In other words, the self-appointed "fixers" for "fake news", i.e. the "real" media, the education establishment, big government types and academia, are actually a YUGE part of the problem. Academia is, in many ways, in bed with the mainstream media and share the same systemic faults as their mainstream media soulmates. Professor Victor Davis Hanson recently pointed this out in a brilliant piece titled: "Universities and the media: arrogant, ignorant, and ripe for reform." He writes:
The university and the media share two traits: Both industries have become arrogant and ignorant. We have created a climate, ethically and professionally, in which extremism has bred extremism, and bias is seen not as proof of journalistic and academic corruption, but of political purity. The recent election, and especially its aftermath, embarrassed journalists and academics alike — and should not be forgotten.
In the aftermath, they have learned nothing and forgotten nothing, as they insist that the popular vote alone should have mattered, that the Russians stole the election, that there was voting fraud, but only in the swing states Trump won, or that Democrats did not emphasize identity politics enough — anything other than the truth that a now municipal Democratic party is run by apartheid coastal elites and fueled by identity politics, and that journalists and professors cannot keep society’s trust.
There is, of course, ample proof that journalists "cannot keep society's trust." A recent Gallup poll revealed that Americans' trust in the mainstream media is at an all time low. And Hanson's including of "professors" [academia] same problem is valid as well, and for the same reasons as historian Gordon S. Wood has noted:
The people who came out of the ‘60s are currently in control of the profession and it’s has become essentially race-class-gender issues. Now, a new generation will come along and they’ll want to contest that. . . . But you can’t do much else and still have a career. It’s very difficult for young people to want to work on more traditional subjects. . . . We are cutting ourselves off from the general public [reality] and that's lamentable.
Professor Wood also points out that . . .
College students and many historians have become obsessed with inequality . . . And this obsession has seriously affected the writing of American history. The inequalities of race and gender now permeate much of academic history-writing, so much so that the general reading public that wants to learn about the whole of our nation’s past has had to turn to history books written by nonacademics who have no Ph.D.s and are not involved in the incestuous conversations of the academic scholars.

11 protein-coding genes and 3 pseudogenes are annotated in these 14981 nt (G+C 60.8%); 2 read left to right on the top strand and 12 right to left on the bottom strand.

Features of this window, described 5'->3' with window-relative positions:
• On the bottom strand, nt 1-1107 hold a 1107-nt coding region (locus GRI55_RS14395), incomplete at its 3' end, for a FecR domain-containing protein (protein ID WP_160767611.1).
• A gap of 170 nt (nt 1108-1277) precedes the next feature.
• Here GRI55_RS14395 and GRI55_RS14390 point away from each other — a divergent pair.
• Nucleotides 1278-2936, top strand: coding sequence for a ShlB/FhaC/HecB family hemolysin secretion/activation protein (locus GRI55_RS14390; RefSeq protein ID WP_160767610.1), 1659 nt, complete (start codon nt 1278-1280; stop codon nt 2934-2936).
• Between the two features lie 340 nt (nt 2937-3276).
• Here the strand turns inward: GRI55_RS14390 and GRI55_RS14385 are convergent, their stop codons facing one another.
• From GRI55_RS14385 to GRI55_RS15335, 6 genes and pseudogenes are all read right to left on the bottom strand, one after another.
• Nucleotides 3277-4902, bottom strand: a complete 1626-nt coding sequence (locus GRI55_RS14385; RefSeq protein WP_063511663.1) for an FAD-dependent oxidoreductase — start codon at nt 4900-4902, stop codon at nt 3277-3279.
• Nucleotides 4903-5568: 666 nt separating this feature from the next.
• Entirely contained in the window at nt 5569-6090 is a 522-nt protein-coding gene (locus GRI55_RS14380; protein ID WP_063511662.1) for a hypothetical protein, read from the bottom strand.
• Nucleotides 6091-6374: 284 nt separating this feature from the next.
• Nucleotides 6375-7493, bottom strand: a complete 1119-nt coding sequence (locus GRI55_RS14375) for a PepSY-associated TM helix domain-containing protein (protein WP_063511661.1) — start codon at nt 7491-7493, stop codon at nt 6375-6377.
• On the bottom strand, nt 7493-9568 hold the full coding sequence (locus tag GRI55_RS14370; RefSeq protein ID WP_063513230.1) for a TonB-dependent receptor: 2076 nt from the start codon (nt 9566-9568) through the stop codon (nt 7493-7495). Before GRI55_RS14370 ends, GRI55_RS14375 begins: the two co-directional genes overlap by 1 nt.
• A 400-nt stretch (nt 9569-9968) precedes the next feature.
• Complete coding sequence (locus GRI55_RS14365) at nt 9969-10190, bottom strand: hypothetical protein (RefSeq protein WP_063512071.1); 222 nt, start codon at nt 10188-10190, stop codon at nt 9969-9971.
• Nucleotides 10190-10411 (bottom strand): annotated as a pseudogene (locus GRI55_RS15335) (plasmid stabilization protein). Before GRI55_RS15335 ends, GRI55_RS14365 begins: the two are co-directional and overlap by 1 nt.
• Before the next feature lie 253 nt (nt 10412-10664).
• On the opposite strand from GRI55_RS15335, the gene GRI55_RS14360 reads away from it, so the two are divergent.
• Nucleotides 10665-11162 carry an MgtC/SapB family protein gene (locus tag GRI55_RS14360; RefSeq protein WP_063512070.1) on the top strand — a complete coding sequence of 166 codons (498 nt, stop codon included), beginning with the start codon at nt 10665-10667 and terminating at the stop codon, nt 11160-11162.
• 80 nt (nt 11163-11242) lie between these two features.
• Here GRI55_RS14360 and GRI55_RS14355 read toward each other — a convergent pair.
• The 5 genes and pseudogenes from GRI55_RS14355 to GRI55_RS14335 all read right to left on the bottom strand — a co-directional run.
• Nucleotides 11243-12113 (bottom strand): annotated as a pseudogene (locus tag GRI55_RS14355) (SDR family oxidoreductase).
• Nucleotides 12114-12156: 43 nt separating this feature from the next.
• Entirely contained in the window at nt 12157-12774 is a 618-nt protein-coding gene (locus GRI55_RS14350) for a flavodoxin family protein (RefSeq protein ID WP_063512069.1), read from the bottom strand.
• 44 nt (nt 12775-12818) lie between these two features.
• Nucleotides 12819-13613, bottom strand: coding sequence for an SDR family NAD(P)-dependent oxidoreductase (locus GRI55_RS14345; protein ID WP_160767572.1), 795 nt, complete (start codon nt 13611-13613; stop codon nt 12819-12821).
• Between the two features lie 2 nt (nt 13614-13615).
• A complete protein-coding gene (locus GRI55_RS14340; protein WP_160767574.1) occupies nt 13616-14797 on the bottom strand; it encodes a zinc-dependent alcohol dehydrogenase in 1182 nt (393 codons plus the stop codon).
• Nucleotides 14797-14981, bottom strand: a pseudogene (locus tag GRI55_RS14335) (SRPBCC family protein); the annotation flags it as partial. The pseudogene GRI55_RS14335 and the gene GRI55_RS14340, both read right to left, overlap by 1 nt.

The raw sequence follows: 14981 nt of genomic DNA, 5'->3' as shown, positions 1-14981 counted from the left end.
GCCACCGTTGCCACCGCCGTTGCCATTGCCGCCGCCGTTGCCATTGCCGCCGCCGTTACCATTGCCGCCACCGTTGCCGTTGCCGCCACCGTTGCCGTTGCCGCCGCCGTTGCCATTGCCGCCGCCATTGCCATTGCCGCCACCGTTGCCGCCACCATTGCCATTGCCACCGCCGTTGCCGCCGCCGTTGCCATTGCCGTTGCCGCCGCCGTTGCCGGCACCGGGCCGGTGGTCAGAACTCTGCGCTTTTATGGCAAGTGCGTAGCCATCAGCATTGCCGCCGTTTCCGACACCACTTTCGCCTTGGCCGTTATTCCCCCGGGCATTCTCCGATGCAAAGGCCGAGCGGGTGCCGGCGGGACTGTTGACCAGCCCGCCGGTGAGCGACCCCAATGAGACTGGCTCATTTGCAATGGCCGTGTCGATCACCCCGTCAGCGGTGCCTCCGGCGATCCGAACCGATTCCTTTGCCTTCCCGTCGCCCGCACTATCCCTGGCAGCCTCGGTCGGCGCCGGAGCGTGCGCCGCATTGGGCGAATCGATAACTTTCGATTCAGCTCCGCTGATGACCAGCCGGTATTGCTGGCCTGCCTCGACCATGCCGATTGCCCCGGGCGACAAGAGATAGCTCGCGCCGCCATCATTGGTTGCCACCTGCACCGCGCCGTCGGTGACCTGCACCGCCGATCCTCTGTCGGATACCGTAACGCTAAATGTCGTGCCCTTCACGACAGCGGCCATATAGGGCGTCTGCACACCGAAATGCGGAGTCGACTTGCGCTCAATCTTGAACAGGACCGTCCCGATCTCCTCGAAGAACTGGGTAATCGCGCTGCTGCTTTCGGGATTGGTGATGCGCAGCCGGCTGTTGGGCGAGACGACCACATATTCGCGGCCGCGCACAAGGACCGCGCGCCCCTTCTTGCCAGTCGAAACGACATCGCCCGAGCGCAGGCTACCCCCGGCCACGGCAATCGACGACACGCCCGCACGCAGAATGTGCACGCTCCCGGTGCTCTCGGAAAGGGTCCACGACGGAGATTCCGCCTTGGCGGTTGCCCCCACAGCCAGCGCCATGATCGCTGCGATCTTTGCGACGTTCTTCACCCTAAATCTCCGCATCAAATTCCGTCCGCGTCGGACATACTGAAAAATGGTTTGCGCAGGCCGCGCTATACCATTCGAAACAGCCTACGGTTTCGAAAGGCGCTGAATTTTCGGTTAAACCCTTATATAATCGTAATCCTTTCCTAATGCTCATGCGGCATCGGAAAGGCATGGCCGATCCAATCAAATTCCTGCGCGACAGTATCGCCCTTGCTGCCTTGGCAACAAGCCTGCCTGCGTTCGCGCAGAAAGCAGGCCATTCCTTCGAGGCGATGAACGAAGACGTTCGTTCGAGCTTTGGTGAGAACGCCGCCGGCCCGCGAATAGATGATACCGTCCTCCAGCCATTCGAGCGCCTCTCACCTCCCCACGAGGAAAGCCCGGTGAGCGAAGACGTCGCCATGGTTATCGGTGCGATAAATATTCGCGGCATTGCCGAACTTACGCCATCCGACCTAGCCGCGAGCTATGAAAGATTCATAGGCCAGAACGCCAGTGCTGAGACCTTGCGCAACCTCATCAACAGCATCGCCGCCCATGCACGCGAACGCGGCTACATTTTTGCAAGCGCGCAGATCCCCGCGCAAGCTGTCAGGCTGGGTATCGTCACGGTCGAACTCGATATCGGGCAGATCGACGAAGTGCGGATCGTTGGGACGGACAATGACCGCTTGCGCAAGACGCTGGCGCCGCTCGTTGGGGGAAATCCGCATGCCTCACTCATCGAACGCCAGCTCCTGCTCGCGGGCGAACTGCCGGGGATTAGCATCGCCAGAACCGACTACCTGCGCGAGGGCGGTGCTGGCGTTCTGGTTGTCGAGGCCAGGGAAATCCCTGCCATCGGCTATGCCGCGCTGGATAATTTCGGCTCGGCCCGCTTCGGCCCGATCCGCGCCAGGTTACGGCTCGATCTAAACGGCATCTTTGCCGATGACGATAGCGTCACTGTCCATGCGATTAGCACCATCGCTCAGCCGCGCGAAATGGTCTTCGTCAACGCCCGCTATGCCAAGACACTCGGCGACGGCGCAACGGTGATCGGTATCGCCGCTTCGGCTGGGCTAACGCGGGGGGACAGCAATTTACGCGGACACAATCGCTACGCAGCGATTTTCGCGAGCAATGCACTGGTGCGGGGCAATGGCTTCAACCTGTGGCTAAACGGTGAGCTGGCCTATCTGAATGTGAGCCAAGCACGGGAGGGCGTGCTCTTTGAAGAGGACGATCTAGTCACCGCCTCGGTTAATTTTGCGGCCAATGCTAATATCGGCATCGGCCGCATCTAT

While I don't want to put words into Wood's mouth and while he does not call what is being taught "fake history", one might infer that as he comes fairly close by noting that many academic historians are not teaching "the whole of our nation's past." Others have been more direct:
What most frustrates Americans is that we are a happy, optimistic, can-do people ceaselessly harangued by media solons, delusional academics, post-sovereign Eurocrats, and the Democrats who love them. While we free and feed the world, they can’t tell us enough that we’re racist, imperialist, torturing louts. We know it’s a libel, an endless stream of slander. But we also know it’s an absurd libel. We’re tired of hearing it, but taking it too seriously would give it power it doesn’t deserve. ~ Andrew McCarthy (National Review)
Bottom line: many academics, "historians" and "journalists" are proposing the wrong solution for the wrong problem. In a very ironic way, both the problem and the solution are staring back at them from the mirror, and yet they can't (or don't want to) see it.


Phil said...

Excellent analysis. Keep up the good work.

Richard G. Williams, Jr. said...

Thank you Phil.

Eddie said...

Excellent post.

Richard G. Williams, Jr. said...

Thanks Eddie.

jessie sanford said...

Ah.......Kevin Levin self-promoter extraordinaire!

Richard G. Williams, Jr. said...

I don't fault him for that. Just about all writers must do some of that if they're going to be read.